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Automated gaze-based mind wandering detection during computerized learning in classrooms

  • Stephen HuttEmail author
  • Kristina Krasich
  • Caitlin Mills
  • Nigel Bosch
  • Shelby White
  • James R. Brockmole
  • Sidney K. D’Mello
Article
  • 33 Downloads

Abstract

We investigate the use of commercial off-the-shelf (COTS) eye-trackers to automatically detect mind wandering—a phenomenon involving a shift in attention from task-related to task-unrelated thoughts—during computerized learning. Study 1 (N = 135 high-school students) tested the feasibility of COTS eye tracking while students learn biology with an intelligent tutoring system called GuruTutor in their classroom. We could successfully track eye gaze in 75% (both eyes tracked) and 95% (one eye tracked) of the cases for 85% of the sessions where gaze was successfully recorded. In Study 2, we used this data to build automated student-independent detectors of mind wandering, obtaining accuracies (mind wandering F1 = 0.59) substantially better than chance (F1 = 0.24). Study 3 investigated context-generalizability of mind wandering detectors, finding that models trained on data collected in a controlled laboratory more successfully generalized to the classroom than the reverse. Study 4 investigated gaze- and video- based mind wandering detection, finding that gaze-based detection was superior and multimodal detection yielded an improvement in limited circumstances. We tested live mind wandering detection on a new sample of 39 students in Study 5 and found that detection accuracy (mind wandering F1 = 0.40) was considerably above chance (F1 = 0.24), albeit lower than offline detection accuracy from Study 1 (F1 = 0.59), a finding attributable to handling of missing data. We discuss our next steps towards developing gaze-based attention-aware learning technologies to increase engagement and learning by combating mind wandering in classroom contexts.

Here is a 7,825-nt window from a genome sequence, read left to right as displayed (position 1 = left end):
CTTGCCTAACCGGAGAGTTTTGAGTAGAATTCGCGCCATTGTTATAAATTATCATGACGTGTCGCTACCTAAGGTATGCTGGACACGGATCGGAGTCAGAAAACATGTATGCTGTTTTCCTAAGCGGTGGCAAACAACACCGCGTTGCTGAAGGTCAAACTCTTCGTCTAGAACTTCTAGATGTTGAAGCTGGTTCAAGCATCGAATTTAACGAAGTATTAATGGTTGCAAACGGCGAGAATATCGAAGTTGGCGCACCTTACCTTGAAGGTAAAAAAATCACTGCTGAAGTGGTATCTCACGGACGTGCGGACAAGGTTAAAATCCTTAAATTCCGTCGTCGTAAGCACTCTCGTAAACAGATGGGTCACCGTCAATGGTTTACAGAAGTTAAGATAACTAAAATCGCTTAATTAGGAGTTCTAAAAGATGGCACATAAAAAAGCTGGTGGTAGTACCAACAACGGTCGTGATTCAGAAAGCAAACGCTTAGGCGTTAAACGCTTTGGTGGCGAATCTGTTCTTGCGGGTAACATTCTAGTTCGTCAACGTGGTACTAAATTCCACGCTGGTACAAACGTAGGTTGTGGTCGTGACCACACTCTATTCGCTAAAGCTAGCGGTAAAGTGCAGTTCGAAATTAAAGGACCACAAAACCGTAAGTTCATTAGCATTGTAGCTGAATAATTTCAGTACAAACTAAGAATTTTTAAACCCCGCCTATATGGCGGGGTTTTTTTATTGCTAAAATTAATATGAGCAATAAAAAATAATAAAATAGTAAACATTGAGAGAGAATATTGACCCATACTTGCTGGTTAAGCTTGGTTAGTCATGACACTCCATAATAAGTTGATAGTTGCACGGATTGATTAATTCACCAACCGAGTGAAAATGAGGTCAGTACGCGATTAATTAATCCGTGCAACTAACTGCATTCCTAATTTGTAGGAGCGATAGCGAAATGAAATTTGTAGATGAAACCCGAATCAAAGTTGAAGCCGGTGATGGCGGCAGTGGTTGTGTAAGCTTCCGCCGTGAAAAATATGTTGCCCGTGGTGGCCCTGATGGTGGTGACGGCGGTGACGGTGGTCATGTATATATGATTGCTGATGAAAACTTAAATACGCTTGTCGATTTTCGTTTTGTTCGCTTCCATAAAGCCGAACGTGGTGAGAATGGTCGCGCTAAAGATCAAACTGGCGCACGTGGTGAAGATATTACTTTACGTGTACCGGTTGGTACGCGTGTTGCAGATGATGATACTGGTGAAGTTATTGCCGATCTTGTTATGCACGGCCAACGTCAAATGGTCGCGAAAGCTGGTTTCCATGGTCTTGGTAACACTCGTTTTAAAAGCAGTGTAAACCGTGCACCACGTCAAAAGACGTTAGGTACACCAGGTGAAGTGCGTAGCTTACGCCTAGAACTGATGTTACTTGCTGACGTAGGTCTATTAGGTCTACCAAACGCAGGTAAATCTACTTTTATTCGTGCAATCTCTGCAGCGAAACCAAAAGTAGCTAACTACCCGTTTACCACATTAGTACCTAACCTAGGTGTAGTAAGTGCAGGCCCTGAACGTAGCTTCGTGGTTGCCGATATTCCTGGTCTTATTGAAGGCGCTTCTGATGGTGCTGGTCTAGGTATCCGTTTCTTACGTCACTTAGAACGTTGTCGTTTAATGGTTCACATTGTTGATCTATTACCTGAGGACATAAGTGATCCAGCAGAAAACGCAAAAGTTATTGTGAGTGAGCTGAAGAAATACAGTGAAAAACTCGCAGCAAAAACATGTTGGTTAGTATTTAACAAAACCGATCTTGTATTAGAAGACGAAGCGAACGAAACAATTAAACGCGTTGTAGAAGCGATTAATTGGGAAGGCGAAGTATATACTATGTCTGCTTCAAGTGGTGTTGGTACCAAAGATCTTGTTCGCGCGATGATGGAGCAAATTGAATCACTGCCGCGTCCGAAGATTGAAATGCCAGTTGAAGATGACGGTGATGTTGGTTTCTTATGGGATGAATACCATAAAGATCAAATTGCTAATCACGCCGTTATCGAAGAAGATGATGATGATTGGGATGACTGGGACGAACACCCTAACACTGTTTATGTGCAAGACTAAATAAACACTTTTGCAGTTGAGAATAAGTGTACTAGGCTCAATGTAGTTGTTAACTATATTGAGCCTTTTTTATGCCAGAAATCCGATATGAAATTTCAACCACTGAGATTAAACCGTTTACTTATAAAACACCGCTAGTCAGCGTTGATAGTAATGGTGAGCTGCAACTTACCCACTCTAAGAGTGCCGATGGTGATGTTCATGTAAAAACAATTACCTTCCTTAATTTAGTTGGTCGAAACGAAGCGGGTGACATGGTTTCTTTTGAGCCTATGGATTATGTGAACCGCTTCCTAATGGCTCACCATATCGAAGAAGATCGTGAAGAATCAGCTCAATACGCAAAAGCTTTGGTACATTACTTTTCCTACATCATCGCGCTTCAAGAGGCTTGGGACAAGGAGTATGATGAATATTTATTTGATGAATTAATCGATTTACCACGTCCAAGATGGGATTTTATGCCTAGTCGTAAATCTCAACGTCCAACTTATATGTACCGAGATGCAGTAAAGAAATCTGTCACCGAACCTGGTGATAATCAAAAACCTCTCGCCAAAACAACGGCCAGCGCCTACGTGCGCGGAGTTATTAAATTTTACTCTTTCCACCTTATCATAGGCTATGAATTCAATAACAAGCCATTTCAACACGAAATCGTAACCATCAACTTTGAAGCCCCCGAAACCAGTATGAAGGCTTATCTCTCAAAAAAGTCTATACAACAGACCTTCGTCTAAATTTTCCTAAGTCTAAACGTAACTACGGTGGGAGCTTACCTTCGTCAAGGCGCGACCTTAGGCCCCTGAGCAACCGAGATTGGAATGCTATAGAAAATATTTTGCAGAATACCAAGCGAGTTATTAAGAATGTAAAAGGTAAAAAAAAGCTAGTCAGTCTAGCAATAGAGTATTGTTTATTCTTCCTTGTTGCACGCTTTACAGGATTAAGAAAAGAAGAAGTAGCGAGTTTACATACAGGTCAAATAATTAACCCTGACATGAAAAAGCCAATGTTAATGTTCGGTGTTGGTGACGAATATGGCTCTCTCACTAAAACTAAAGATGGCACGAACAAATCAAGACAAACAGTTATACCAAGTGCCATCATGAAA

Keywords

Eye-gaze Cyberlearning Intelligent tutoring systems Mind wandering Attention-aware learning 

Notes

Acknowledgements

This research was supported by the National Science Foundation (NSF) (DRL 1235958 and IIS 1523091). Any opinions, findings and conclusions, or recommendations expressed in this paper are those of the authors and do not necessarily reflect the views of the NSF. Thanks to fellow lab members for their assistance in the data collection, to the students for their valuable feedback and to our teacher consultant (not named to protect student privacy) for welcoming us into their classroom.

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© Springer Nature B.V. 2019

Authors and Affiliations

  1. 1.University of Colorado, BoulderBoulderUSA
  2. 2.University of Notre DameNotre DameUSA
  3. 3.University of New HampshireDurhamUSA
  4. 4.University of Illinois at Urbana-ChampaignChampaignUSA
  5. 5.Indiana University-Purdue University IndianapolisIndianapolisUSA

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